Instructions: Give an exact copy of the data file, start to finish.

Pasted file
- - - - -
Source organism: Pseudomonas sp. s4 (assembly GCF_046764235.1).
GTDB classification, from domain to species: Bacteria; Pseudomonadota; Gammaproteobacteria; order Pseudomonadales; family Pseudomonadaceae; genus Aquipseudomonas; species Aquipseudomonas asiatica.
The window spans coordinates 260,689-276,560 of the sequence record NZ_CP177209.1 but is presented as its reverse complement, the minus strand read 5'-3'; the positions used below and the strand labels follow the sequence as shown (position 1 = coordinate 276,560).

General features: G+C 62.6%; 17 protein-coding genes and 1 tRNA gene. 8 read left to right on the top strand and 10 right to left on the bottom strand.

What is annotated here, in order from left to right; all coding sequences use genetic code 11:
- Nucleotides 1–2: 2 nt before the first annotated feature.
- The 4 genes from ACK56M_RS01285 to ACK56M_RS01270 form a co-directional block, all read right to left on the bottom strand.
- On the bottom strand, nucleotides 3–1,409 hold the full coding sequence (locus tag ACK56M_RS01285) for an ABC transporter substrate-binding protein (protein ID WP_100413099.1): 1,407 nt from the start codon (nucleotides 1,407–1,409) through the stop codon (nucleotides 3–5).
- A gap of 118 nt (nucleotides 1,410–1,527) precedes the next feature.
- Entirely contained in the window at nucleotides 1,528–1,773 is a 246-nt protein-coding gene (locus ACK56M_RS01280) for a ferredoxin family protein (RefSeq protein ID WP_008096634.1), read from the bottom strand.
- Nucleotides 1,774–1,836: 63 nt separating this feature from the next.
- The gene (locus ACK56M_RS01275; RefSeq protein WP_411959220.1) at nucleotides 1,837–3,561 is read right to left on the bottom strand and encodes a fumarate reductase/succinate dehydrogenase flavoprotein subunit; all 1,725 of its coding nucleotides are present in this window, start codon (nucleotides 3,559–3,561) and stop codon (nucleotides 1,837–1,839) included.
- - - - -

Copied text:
Source organism: Pseudomonas sp. s4 (assembly GCF_046764235.1).
GTDB classification, from domain to species: Bacteria; Pseudomonadota; Gammaproteobacteria; order Pseudomonadales; family Pseudomonadaceae; genus Aquipseudomonas; species Aquipseudomonas asiatica.
The window spans coordinates 260,689-276,560 of the sequence record NZ_CP177209.1 but is presented as its reverse complement, the minus strand read 5'-3'; the positions used below and the strand labels follow the sequence as shown (position 1 = coordinate 276,560).

General features: G+C 62.6%; 17 protein-coding genes and 1 tRNA gene. 8 read left to right on the top strand and 10 right to left on the bottom strand.

What is annotated here, in order from left to right; all coding sequences use genetic code 11:
- Nucleotides 1–2: 2 nt before the first annotated feature.
- The 4 genes from ACK56M_RS01285 to ACK56M_RS01270 form a co-directional block, all read right to left on the bottom strand.
- On the bottom strand, nucleotides 3–1,409 hold the full coding sequence (locus tag ACK56M_RS01285) for an ABC transporter substrate-binding protein (protein ID WP_100413099.1): 1,407 nt from the start codon (nucleotides 1,407–1,409) through the stop codon (nucleotides 3–5).
- A gap of 118 nt (nucleotides 1,410–1,527) precedes the next feature.
- Entirely contained in the window at nucleotides 1,528–1,773 is a 246-nt protein-coding gene (locus ACK56M_RS01280) for a ferredoxin family protein (RefSeq protein ID WP_008096634.1), read from the bottom strand.
- Nucleotides 1,774–1,836: 63 nt separating this feature from the next.
- The gene (locus ACK56M_RS01275; RefSeq protein WP_411959220.1) at nucleotides 1,837–3,561 is read right to left on the bottom strand and encodes a fumarate reductase/succinate dehydrogenase flavoprotein subunit; all 1,725 of its coding nucleotides are present in this window, start codon (nucleotides 3,559–3,561) and stop codon (nucleotides 1,837–1,839) included.